Al-Amrawi added that the governorate contains Islamic inscriptions in mountains known as Al-Sijin, Al-Gharamah, Dhul-Ain, Ajama, and Qarn Al-Ghala.

 


Beit Hail festival attracts over 68,000 visitors

Festival highlights include a Hijazi village exhibit, alongside live demonstrations of traditional crafts. (SPA)
Updated 42 sec ago
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Beit Hail festival attracts over 68,000 visitors

  • The festival includes folk art performances from the Hail and Yanbu regions, a “Made in Hail” pavilion, and an array of traditional foods prepared using heritage methods

RIYADH: The third Beit Hail heritage festival, themed “Your Home Away From Home,” has attracted more than 68,000 visitors since its opening at Aja Park earlier this month, Saudi Press Agency reported.

The 30-day event has drawn visitors of all ages from the region and beyond, offering a showcase of local culture and traditions.

Festival highlights include a Hijazi village exhibit, alongside live demonstrations of traditional crafts. (SPA)

Festival highlights include a Hijazi village exhibit featuring Yanbu’s heritage, alongside live demonstrations of traditional crafts.

Visitors can also observe artisans creating prayer beads, practicing Sadu weaving, crafting leather water bottles, and demonstrating embroidery techniques.

HIGHLIGHT

The 30-day event has drawn visitors of all ages from the region and beyond, offering a showcase of local culture and traditions.

Other showcased skills include hand-woven carpet production, crochet, and the crafting of traditional wooden doors with intricate plaster engravings typical of old Hail residences.

Festival highlights include a Hijazi village exhibit, alongside live demonstrations of traditional crafts. (SPA)

The festival also includes folk art performances from the Hail and Yanbu regions, a “Made in Hail” pavilion, and an array of traditional foods prepared using heritage methods.

Nayef Al-Salhoub, head of the organizing committee, told SPA: “Our goal is to connect younger generations with Saudi Arabia’s rich cultural legacy.”

The event runs daily from 6 p.m. to 1 a.m., featuring a diverse program of folk activities.

Visitors to the festival value the opportunity to explore Saudi Arabia’s ancestral traditions with their children, learning about historical lifestyles and the ingenious use of natural materials in daily life, SPA added.

 


19,817 residency and labor violators arrested across KSA

Saudi police have arrested hundreds of illegals breaching country’s labor law. (SPA)
Updated 1 min 13 sec ago
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19,817 residency and labor violators arrested across KSA

  • A total of 1,389 individuals were caught attempting to enter the Kingdom, of whom 45 percent were Yemeni, 53 percent were Ethiopian and 2 percent were of other nationalities

RIYADH: In joint field campaigns across the Kingdom from July 11 to July 17, 19,817 people were arrested for violating residency, labor and border security laws.

This number included 12,436 violators of residency laws, 4,881 violators of border-security regulations and 2,500 violators of labor laws.

A total of 1,389 individuals were caught attempting to enter the Kingdom, of whom 45 percent were Yemeni, 53 percent were Ethiopian and 2 percent were of other nationalities. Additionally, 48 individuals were caught attempting to exit the Kingdom illegally.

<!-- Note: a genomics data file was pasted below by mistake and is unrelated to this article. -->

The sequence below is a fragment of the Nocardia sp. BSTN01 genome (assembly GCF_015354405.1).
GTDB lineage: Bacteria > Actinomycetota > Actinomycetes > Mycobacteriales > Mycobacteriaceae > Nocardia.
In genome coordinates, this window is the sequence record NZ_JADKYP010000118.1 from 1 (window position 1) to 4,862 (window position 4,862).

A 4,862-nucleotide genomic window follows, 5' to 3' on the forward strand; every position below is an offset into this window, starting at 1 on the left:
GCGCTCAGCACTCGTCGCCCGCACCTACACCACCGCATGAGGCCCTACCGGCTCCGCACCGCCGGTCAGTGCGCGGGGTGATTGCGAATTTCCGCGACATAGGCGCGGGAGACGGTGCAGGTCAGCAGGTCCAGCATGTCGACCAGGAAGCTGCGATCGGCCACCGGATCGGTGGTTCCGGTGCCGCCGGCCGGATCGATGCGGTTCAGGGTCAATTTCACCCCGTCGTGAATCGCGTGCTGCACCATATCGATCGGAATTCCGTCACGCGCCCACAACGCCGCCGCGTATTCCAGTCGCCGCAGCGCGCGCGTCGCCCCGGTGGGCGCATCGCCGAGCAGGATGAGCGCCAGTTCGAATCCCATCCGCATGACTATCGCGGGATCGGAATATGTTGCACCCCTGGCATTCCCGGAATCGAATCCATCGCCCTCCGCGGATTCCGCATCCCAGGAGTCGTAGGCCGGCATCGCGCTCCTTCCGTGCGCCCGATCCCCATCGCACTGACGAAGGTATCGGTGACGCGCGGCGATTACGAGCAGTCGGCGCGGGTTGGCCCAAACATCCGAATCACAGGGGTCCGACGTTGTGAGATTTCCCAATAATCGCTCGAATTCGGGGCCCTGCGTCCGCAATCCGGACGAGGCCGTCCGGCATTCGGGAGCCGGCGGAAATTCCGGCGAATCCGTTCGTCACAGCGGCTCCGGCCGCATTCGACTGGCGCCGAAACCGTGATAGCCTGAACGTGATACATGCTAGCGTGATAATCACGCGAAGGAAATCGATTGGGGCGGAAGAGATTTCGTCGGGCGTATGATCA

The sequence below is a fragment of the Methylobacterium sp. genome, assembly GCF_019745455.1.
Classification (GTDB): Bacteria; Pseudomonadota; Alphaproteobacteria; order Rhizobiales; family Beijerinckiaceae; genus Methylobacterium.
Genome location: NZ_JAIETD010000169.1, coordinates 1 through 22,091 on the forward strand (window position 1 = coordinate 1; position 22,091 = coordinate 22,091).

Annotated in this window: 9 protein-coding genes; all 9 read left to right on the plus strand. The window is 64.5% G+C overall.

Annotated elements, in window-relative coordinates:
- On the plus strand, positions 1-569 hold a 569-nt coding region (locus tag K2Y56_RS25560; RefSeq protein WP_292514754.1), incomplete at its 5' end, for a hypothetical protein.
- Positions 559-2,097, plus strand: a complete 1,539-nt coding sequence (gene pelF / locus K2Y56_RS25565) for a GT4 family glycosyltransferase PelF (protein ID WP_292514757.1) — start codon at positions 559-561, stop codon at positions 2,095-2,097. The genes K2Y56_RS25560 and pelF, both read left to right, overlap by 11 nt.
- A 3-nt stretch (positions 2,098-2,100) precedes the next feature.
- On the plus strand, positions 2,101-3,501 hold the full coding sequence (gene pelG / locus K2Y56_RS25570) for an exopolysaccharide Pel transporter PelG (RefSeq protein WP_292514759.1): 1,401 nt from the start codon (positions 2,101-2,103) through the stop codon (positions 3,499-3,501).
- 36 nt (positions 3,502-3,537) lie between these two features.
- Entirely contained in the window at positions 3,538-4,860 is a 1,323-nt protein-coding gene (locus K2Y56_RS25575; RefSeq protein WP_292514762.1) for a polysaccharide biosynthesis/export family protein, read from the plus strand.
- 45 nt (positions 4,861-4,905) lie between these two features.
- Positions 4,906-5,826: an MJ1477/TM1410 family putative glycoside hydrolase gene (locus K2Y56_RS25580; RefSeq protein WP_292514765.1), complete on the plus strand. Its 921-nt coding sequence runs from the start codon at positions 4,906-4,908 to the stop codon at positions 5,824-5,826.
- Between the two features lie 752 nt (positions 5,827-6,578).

Nine individuals were apprehended for involvement in transporting, harboring and employing violators and covering up for them.

A total of 17,067 violators — 15,394 men and 1,673 women — are currently being processed by the relevant authorities.

 

 


Who’s Who: Noel Gomes, CEO of ASCES, Al-Halloul, Al-Badila

Noel Cunha de Ornelas Gomes, Chief Executive Officer of ASCES - Al Halloul, Al-Badila
Updated 1 min 20 sec ago
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Who’s Who: Noel Gomes, CEO of ASCES, Al-Halloul, Al-Badila

Noel Gomes was appointed CEO of ASCES, Al-Halloul, Al-Badila (Alternative Solutions Company for Environmental Services) in July 2024.

He is an entrepreneur and executive with a career in the financial sector spanning more than 25 years.

The Saudi private company focuses on global management of waste and disposal solutions.

As CEO, Gomes seeks to promote a circular economy, using advanced technologies to improve operational efficiency and minimize environmental impact. Under his leadership, the company is transforming waste management into a resource-efficient and environmentally friendly process.

Gomes’ career began at PwC in Portugal, where he refined his accounting and financial management skills. This was followed by significant roles in various multinational corporations, including Asea Brown Boveri, where he became chief of the accounting and treasury department, responsible for international financial reporting and strategic financial management.

Later, he was the group finance director at Novagest, and managed financial departments across Portugal and Angola, focusing on budgeting, reporting, and strategic advisory.

Gomes was a financial director at Lyon, an Angolan project development and construction company, where he oversaw accounting, treasury, and human resources, contributing to the company’s growth in Portugal and Angola.

Later, he became CEO of the LLeon Group, where he led the group’s management strategy, represented international groups in Portugal, and played a key role in the international expansion of Ajman government projects in the UAE.

In 2022, Gomes was a business consultant at the private office of Sheikh Ahmed bin Faisal Al-Qassimi in the UAE, where he expanded the office’s international relations and partnerships, particularly in Portugal.

From October 2022 to January 2023, he was chief international officer at Heights and Jewels, managing international relations and business modeling for projects associated with the private company of a member of the Saudi royal family.

Since 2018, Gomes has also been a prominent figure in the football sector, advising investors, and helping clubs, agents, and players to expand their networks and secure the best deals.

He holds a degree in financial audit from the Lisbon Accounting and Business School and a bachelor’s degree in accounting and administration from Instituto Militar dos Pupilos do Exercito in Portugal.